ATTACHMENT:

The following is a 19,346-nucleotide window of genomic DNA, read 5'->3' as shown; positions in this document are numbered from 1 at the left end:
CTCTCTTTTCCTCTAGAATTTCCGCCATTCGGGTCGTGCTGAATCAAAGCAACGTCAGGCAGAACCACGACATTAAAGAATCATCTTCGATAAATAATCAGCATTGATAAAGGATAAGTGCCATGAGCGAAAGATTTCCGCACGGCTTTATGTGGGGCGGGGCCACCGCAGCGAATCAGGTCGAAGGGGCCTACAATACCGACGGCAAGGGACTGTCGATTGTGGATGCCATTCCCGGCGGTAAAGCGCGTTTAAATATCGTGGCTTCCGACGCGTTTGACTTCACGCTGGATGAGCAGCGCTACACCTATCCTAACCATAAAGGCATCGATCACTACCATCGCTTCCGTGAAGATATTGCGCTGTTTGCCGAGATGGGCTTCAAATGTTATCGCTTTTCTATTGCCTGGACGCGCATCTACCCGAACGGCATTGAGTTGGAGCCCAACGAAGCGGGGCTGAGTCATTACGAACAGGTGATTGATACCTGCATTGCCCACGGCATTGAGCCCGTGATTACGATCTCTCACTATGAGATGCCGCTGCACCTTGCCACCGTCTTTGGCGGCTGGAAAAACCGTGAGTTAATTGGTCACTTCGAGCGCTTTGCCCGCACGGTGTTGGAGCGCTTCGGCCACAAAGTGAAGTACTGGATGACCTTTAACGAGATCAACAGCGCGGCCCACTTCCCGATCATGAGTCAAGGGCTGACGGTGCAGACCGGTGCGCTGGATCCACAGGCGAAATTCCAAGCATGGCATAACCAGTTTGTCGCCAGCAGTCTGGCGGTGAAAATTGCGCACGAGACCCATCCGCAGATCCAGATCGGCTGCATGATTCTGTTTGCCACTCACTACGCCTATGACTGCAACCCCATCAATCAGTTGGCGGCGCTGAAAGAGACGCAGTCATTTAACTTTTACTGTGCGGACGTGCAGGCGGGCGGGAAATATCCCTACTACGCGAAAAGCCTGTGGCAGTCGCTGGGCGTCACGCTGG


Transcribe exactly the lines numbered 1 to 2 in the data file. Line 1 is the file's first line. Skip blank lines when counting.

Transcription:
The following is a 19,346-nucleotide window of genomic DNA, read 5'->3' as shown; positions in this document are numbered from 1 at the left end:
CTCTCTTTTCCTCTAGAATTTCCGCCATTCGGGTCGTGCTGAATCAAAGCAACGTCAGGCAGAACCACGACATTAAAGAATCATCTTCGATAAATAATCAGCATTGATAAAGGATAAGTGCCATGAGCGAAAGATTTCCGCACGGCTTTATGTGGGGCGGGGCCACCGCAGCGAATCAGGTCGAAGGGGCCTACAATACCGACGGCAAGGGACTGTCGATTGTGGATGCCATTCCCGGCGGTAAAGCGCGTTTAAATATCGTGGCTTCCGACGCGTTTGACTTCACGCTGGATGAGCAGCGCTACACCTATCCTAACCATAAAGGCATCGATCACTACCATCGCTTCCGTGAAGATATTGCGCTGTTTGCCGAGATGGGCTTCAAATGTTATCGCTTTTCTATTGCCTGGACGCGCATCTACCCGAACGGCATTGAGTTGGAGCCCAACGAAGCGGGGCTGAGTCATTACGAACAGGTGATTGATACCTGCATTGCCCACGGCATTGAGCCCGTGATTACGATCTCTCACTATGAGATGCCGCTGCACCTTGCCACCGTCTTTGGCGGCTGGAAAAACCGTGAGTTAATTGGTCACTTCGAGCGCTTTGCCCGCACGGTGTTGGAGCGCTTCGGCCACAAAGTGAAGTACTGGATGACCTTTAACGAGATCAACAGCGCGGCCCACTTCCCGATCATGAGTCAAGGGCTGACGGTGCAGACCGGTGCGCTGGATCCACAGGCGAAATTCCAAGCATGGCATAACCAGTTTGTCGCCAGCAGTCTGGCGGTGAAAATTGCGCACGAGACCCATCCGCAGATCCAGATCGGCTGCATGATTCTGTTTGCCACTCACTACGCCTATGACTGCAACCCCATCAATCAGTTGGCGGCGCTGAAAGAGACGCAGTCATTTAACTTTTACTGTGCGGACGTGCAGGCGGGCGGGAAATATCCCTACTACGCGAAAAGCCTGTGGCAGTCGCTGGGCGTCACGCTGG